Estimated reading time: 4 minutes
Recycling is a thing we should all be doing by now – it helps reduce the impact of any waste we do create by transforming it into new items. However, it can sometimes be hard to find out about the specifics of recycling, leading to us making some common recycling mistakes that could easily be avoided.
Why is proper recycling so important? Sometimes, incorrectly recycled items can ruin entire recycling batches, which are then sent to landfill. Needless to say, it’s best to avoid these common recycling mistakes at all costs.
Table of contents
- 1. Putting containers contaminated with food into recycling
- 2. Leaving bottle caps on
- 3. Recycling broken glass or porcelain
- 4. Recycling to-go coffee cups with your paper
- 5. Putting recyclables in a plastic bag
- 6. Not recycling your old clothing
- 7. Putting small items in the recycling bin
- 8. Recycling plastics with a layer of aluminium
- 9. Not following your local instructions
- 10. Recycling instead of reducing
- Looking for more?
1. Putting containers contaminated with food into recycling
Even if the item is recyclable, it can’t be recycled if it’s contaminated with food. Those greasy pizza boxes don’t go in the recycling bin and neither do plastic takeaway containers before you wash them thoroughly.
This food residue can also leak onto other items in your recycling bin, contaminating other items.
2. Leaving bottle caps on
When recycling plastic bottles or cartons, always remove the caps. Leaving them on creates several problems in the recycling process.
Firstly, there’s likely to be some liquids left in a bottle that has the cap on, which can complicate the job of recycling machines working based on weight. It’s also likely to cause issues when the material is pressed together.
3. Recycling broken glass or porcelain
Broken glass from shattered windows, plates or glasses can’t be put into the recycling bin, as it can damage machinery or injure recycling facility workers.
Dispose of broken glass into the general waste bin and wrap it thoroughly in a bag or a piece of fabric.
4. Recycling to-go coffee cups with your paper
These cups can’t be recycled as normal paper items are, as they are lined with a layer of plastic on the inside. This requires a special recycling technique which will separate the two layers.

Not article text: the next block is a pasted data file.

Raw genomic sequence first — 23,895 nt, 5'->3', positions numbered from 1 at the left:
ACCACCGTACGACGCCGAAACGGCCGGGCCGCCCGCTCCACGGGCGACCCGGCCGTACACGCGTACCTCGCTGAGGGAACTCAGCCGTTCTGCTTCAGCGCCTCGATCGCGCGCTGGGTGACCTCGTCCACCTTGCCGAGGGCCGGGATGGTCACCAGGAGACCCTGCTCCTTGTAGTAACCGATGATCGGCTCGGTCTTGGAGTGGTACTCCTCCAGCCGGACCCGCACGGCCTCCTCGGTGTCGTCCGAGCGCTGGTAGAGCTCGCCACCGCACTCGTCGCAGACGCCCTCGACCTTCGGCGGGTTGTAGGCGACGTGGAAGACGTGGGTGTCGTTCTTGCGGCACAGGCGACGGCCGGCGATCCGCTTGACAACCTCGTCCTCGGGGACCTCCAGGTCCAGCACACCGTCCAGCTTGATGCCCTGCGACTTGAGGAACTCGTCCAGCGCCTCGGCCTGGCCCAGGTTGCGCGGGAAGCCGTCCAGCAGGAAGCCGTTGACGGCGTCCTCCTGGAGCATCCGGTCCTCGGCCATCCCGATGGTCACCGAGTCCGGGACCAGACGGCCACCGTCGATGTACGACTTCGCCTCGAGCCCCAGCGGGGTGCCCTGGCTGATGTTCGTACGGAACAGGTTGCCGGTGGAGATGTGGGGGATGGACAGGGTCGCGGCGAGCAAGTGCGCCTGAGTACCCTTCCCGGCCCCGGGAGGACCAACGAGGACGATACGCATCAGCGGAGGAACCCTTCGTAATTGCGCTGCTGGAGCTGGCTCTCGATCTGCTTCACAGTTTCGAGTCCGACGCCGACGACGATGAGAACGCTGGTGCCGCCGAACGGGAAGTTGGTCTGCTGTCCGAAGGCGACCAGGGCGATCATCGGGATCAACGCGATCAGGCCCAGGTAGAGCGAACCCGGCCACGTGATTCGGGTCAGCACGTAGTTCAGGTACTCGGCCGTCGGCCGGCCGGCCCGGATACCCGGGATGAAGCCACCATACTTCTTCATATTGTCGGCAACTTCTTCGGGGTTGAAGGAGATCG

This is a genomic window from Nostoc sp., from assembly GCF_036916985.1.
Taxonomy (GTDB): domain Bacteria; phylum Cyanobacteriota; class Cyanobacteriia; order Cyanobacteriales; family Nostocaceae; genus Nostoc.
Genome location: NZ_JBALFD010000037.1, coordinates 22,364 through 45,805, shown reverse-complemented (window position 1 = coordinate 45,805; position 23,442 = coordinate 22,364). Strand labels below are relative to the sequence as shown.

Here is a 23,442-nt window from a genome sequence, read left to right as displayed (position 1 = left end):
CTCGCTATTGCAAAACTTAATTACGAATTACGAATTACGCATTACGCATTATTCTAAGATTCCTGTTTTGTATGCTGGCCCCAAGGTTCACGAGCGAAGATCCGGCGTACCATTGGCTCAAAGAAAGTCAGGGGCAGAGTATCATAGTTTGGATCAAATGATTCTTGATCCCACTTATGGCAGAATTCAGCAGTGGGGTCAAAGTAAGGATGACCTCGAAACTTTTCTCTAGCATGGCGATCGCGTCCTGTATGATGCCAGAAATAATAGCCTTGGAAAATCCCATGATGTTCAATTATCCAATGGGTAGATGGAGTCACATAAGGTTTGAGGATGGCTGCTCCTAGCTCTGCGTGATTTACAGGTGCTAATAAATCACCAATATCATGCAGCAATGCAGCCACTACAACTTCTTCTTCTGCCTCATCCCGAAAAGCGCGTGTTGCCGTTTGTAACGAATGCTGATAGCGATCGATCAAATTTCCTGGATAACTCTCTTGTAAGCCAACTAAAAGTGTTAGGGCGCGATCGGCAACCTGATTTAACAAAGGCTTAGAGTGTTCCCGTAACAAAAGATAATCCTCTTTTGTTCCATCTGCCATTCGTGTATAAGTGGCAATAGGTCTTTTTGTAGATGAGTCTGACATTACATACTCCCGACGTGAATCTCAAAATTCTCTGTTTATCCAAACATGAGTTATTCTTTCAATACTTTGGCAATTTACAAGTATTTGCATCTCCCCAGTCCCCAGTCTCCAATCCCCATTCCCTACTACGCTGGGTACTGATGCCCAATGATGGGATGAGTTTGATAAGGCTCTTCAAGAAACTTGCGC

As most of us don’t usually have a spot for recycling coffee cups readily available, the best option is to skip single-use cups entirely and opt for a reusable one instead.
5. Putting recyclables in a plastic bag
If you’re putting your recyclables in a plastic bag and tying it, you may as well send it straight to landfill! Always make sure you toss your recyclables into the recycling bin loosely, as that’s the only way to make sure they’ll be recycled properly.
6. Not recycling your old clothing
If you have an old piece of clothing that can’t be repaired, why throw it in general waste? Many different fabrics can now be recycled, so look for your nearest fabric waste collection point or a clothing store that will recycle the clothing waste for you.
However, if your clothes are still in good enough condition to be worn by someone else, why not rather sell them or donate them to a charity shop?
7. Putting small items in the recycling bin
If the items you’re putting in the recycling bin are smaller than a post-it note, they’ll likely do more damage than good in the recycling bin. These pieces can fall through machinery or even damage it.
Some of these items can still be recycled if they’re thrown into bigger containers (e.g. soda can tabs can be thrown inside the can) or rolled into a ball (such as aluminium foil).
8. Recycling plastics with a layer of aluminium
Some plastic bags, such as those that most crisps come in, have an aluminium layer on the inside, which makes them unrecyclable. It’s best to avoid these, but if you can’t these bags should go straight into general waste – not the plastic recycling bin.
9. Not following your local instructions
The guidelines for recycling vary from country to country and city to city. Be sure to check your local recycling instructions, as they’ll likely be different from those you may read about on a blog of someone living elsewhere. I believe this is one of the key ways to avoid all those common recycling mistakes!
10. Recycling instead of reducing
Lastly, we need to think about reducing the amount of waste we produce, besides just recycling whatever waste we create.
For recycling to be fully effective in helping us tackle the waste crisis, we need to reduce the load piled onto recycling facilities, especially when it comes to plastic, the recycling of which is more complicated than any other material.